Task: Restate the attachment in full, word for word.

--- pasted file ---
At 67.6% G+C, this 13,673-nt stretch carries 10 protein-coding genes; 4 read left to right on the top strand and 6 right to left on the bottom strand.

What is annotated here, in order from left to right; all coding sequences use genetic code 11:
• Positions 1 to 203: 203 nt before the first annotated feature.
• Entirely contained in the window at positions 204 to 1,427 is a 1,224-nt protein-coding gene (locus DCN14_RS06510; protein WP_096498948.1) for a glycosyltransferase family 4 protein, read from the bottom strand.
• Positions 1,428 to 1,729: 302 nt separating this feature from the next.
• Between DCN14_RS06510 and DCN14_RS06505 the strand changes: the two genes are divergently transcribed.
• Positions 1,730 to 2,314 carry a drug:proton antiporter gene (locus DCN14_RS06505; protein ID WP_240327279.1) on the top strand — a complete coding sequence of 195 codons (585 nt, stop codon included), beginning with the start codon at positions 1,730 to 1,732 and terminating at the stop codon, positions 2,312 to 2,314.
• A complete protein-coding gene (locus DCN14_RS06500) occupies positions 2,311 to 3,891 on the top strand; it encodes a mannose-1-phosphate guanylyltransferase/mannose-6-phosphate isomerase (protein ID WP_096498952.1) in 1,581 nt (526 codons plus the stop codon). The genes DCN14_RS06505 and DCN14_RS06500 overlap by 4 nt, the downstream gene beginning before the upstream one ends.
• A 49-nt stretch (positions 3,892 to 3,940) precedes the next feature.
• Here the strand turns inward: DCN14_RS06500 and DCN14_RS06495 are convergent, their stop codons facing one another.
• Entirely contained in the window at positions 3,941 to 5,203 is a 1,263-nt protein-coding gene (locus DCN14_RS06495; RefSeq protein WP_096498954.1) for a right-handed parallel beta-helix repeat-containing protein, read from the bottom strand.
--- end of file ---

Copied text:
At 67.6% G+C, this 13,673-nt stretch carries 10 protein-coding genes; 4 read left to right on the top strand and 6 right to left on the bottom strand.

What is annotated here, in order from left to right; all coding sequences use genetic code 11:
• Positions 1 to 203: 203 nt before the first annotated feature.
• Entirely contained in the window at positions 204 to 1,427 is a 1,224-nt protein-coding gene (locus DCN14_RS06510; protein WP_096498948.1) for a glycosyltransferase family 4 protein, read from the bottom strand.
• Positions 1,428 to 1,729: 302 nt separating this feature from the next.
• Between DCN14_RS06510 and DCN14_RS06505 the strand changes: the two genes are divergently transcribed.
• Positions 1,730 to 2,314 carry a drug:proton antiporter gene (locus DCN14_RS06505; protein ID WP_240327279.1) on the top strand — a complete coding sequence of 195 codons (585 nt, stop codon included), beginning with the start codon at positions 1,730 to 1,732 and terminating at the stop codon, positions 2,312 to 2,314.
• A complete protein-coding gene (locus DCN14_RS06500) occupies positions 2,311 to 3,891 on the top strand; it encodes a mannose-1-phosphate guanylyltransferase/mannose-6-phosphate isomerase (protein ID WP_096498952.1) in 1,581 nt (526 codons plus the stop codon). The genes DCN14_RS06505 and DCN14_RS06500 overlap by 4 nt, the downstream gene beginning before the upstream one ends.
• A 49-nt stretch (positions 3,892 to 3,940) precedes the next feature.
• Here the strand turns inward: DCN14_RS06500 and DCN14_RS06495 are convergent, their stop codons facing one another.
• Entirely contained in the window at positions 3,941 to 5,203 is a 1,263-nt protein-coding gene (locus DCN14_RS06495; RefSeq protein WP_096498954.1) for a right-handed parallel beta-helix repeat-containing protein, read from the bottom strand.